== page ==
I have touched snakes before. In fact, I nearly got killed by one in Africa but that's a whole other story! I was working in Ghana when I was 18, building a school as part of a charity project, and we were coming home to this village where there was no electricity or anything and there were loads of grass snakes; green mambas and black mambas and so on and they all look the same. We saw what we thought was a green mamba in front of us and usually what you do is shine the torch in their eyes and they get scared and go away. But in this case that didn’t work and the snake wouldn’t go away and was slithering up towards us. And it was maybe about two metres away and we were all just standing there not knowing what to do. Then it reared its head, just like snakes do in films, but apparently they have tunnel vision so it doesn’t necessarily see you. Eventually I decided to walk around it because we couldn’t stay still for much longer. We did that and it went away but when we got back to the village everyone was really annoyed that we hadn’t killed it but we were just glad to leave with our lives! So I’ve had a little bit of experience with snakes.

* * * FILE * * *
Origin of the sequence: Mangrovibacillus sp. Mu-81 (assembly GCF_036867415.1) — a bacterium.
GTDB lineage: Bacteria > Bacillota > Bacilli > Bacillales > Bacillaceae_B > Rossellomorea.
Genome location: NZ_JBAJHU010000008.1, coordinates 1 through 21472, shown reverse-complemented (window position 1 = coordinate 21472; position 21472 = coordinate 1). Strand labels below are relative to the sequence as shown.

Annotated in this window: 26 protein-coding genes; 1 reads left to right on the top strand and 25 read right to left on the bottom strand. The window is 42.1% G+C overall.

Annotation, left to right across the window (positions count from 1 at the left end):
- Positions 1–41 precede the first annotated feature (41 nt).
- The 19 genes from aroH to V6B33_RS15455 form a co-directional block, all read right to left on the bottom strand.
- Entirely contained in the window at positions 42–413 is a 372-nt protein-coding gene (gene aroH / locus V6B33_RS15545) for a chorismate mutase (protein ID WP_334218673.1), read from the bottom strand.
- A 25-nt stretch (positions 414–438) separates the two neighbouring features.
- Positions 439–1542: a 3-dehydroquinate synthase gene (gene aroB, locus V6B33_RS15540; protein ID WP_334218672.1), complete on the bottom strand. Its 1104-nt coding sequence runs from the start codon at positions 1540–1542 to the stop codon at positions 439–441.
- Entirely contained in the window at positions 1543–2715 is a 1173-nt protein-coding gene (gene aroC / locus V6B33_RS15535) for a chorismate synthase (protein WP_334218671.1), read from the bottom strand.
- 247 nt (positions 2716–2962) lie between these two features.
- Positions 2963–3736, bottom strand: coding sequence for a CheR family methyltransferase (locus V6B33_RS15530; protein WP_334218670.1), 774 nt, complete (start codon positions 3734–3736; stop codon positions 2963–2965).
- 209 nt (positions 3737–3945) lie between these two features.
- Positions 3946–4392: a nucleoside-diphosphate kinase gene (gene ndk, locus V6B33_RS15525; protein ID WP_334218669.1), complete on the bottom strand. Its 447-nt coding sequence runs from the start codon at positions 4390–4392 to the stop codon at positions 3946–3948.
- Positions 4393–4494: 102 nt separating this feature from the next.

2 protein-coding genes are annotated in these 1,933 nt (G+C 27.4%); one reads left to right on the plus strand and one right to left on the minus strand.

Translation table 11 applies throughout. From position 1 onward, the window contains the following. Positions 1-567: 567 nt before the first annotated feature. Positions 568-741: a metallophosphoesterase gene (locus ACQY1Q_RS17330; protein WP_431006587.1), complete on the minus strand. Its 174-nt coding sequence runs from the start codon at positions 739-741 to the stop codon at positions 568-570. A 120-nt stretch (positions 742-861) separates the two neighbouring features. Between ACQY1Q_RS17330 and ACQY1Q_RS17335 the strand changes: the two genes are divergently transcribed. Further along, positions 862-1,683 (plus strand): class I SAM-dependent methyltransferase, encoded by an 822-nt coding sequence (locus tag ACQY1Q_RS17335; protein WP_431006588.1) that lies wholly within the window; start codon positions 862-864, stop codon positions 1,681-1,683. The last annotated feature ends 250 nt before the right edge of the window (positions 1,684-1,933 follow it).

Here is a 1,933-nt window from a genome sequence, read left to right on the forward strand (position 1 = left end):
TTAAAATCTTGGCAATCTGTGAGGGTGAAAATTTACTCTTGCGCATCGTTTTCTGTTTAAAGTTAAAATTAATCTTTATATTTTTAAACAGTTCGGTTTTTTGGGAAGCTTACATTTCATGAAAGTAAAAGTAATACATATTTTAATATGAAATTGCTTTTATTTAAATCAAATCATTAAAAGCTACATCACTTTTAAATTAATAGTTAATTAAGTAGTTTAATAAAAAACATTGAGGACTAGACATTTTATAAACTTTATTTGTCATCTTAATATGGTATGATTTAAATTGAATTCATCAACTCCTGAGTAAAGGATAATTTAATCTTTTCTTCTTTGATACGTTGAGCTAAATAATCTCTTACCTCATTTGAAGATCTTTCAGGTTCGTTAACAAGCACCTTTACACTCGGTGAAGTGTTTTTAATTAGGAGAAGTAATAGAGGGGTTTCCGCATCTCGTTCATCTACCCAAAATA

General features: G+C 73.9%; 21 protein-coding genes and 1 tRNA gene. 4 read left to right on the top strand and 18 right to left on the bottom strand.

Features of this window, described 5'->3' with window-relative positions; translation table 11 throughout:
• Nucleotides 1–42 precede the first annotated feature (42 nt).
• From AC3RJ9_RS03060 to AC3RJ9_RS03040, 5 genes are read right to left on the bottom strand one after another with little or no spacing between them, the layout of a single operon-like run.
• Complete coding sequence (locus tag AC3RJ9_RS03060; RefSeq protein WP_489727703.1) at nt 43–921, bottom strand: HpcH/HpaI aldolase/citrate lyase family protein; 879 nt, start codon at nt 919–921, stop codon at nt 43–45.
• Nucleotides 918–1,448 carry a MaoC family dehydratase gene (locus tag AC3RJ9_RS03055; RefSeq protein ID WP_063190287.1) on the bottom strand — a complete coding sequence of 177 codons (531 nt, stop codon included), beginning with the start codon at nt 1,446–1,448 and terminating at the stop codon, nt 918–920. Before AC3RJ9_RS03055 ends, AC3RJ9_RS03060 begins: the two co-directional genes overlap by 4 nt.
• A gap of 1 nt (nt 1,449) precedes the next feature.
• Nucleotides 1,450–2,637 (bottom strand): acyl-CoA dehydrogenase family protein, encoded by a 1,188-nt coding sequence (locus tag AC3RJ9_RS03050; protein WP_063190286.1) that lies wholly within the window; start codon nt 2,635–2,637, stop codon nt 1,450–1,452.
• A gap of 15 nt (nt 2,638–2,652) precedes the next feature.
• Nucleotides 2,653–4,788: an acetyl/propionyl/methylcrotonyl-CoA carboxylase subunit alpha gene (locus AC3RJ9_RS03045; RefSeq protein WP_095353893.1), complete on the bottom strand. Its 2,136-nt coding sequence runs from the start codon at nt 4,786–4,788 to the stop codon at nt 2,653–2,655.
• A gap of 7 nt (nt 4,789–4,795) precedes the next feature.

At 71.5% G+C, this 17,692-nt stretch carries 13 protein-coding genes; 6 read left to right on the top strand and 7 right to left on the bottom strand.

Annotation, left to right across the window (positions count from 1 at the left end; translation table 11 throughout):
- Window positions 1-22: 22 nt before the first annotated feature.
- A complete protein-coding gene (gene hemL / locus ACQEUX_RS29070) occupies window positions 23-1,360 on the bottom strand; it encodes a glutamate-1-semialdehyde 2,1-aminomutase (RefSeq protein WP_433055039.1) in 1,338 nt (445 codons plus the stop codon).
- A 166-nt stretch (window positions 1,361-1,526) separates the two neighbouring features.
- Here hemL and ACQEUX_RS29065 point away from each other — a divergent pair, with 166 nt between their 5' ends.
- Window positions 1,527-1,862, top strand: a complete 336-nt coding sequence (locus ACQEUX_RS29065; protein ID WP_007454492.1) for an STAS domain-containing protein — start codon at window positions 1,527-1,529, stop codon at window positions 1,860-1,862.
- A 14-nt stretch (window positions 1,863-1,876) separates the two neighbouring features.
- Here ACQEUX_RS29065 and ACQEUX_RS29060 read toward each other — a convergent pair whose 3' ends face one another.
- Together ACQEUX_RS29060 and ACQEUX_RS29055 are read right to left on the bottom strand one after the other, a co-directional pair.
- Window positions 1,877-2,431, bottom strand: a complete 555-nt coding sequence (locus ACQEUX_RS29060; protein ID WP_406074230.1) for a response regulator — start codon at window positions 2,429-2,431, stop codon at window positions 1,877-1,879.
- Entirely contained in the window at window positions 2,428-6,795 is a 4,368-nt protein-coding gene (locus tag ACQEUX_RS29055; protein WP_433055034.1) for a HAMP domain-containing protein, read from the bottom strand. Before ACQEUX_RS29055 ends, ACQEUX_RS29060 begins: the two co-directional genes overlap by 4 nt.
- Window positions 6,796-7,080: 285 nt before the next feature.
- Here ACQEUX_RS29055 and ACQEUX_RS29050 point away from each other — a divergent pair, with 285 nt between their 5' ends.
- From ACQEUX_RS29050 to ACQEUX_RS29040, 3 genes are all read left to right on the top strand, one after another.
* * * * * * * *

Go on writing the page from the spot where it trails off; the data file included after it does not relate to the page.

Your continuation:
The snake that I think we will be using in this production is a fairly big, fat snake - it had just been fed when we saw it so it felt very heavy. It was black and blue, a really beautiful animal, but thick and big - I was expecting small thin ones! We still might go for a smaller snake – we’re still experimenting. We had another snake that was red with a lot of orange printing which was very exotic looking. But the black one looks more like a venomous snake.
It's been important to think about the possible distraction that the snake could be during that very significant scene. If it is done at the right time, I don’t think it will take anything away from the language. I think it will be interesting for the audience - they might be quite shocked. It makes the moment scarier for the actors as well. For me, the fact that there is a real snake on stage at the moment she kills herself creates tension immediately, before I even think about the acting.
Developing my character